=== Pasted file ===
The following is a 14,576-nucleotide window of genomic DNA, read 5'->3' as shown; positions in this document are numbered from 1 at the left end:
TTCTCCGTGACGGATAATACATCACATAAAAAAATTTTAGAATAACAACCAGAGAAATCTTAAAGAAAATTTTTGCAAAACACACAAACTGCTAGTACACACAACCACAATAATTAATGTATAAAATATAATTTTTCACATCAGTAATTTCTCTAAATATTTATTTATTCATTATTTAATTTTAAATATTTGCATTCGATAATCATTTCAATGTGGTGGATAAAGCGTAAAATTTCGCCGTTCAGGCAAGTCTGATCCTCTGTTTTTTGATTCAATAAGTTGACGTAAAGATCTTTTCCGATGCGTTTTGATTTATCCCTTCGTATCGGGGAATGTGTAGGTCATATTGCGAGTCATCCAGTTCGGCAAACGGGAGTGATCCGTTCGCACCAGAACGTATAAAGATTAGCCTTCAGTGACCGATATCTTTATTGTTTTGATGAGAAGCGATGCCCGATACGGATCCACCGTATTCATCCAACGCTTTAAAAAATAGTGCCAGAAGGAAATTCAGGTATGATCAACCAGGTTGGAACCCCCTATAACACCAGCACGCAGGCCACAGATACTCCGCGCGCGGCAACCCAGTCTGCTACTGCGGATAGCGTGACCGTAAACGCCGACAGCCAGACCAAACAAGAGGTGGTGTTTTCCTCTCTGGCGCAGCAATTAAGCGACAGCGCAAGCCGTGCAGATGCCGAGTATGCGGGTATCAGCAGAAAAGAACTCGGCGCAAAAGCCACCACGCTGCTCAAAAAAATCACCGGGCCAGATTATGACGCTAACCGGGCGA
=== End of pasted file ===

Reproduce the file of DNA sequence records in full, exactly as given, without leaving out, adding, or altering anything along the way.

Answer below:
The following is a 14,576-nucleotide window of genomic DNA, read 5'->3' as shown; positions in this document are numbered from 1 at the left end:
TTCTCCGTGACGGATAATACATCACATAAAAAAATTTTAGAATAACAACCAGAGAAATCTTAAAGAAAATTTTTGCAAAACACACAAACTGCTAGTACACACAACCACAATAATTAATGTATAAAATATAATTTTTCACATCAGTAATTTCTCTAAATATTTATTTATTCATTATTTAATTTTAAATATTTGCATTCGATAATCATTTCAATGTGGTGGATAAAGCGTAAAATTTCGCCGTTCAGGCAAGTCTGATCCTCTGTTTTTTGATTCAATAAGTTGACGTAAAGATCTTTTCCGATGCGTTTTGATTTATCCCTTCGTATCGGGGAATGTGTAGGTCATATTGCGAGTCATCCAGTTCGGCAAACGGGAGTGATCCGTTCGCACCAGAACGTATAAAGATTAGCCTTCAGTGACCGATATCTTTATTGTTTTGATGAGAAGCGATGCCCGATACGGATCCACCGTATTCATCCAACGCTTTAAAAAATAGTGCCAGAAGGAAATTCAGGTATGATCAACCAGGTTGGAACCCCCTATAACACCAGCACGCAGGCCACAGATACTCCGCGCGCGGCAACCCAGTCTGCTACTGCGGATAGCGTGACCGTAAACGCCGACAGCCAGACCAAACAAGAGGTGGTGTTTTCCTCTCTGGCGCAGCAATTAAGCGACAGCGCAAGCCGTGCAGATGCCGAGTATGCGGGTATCAGCAGAAAAGAACTCGGCGCAAAAGCCACCACGCTGCTCAAAAAAATCACCGGGCCAGATTATGACGCTAACCGGGCGA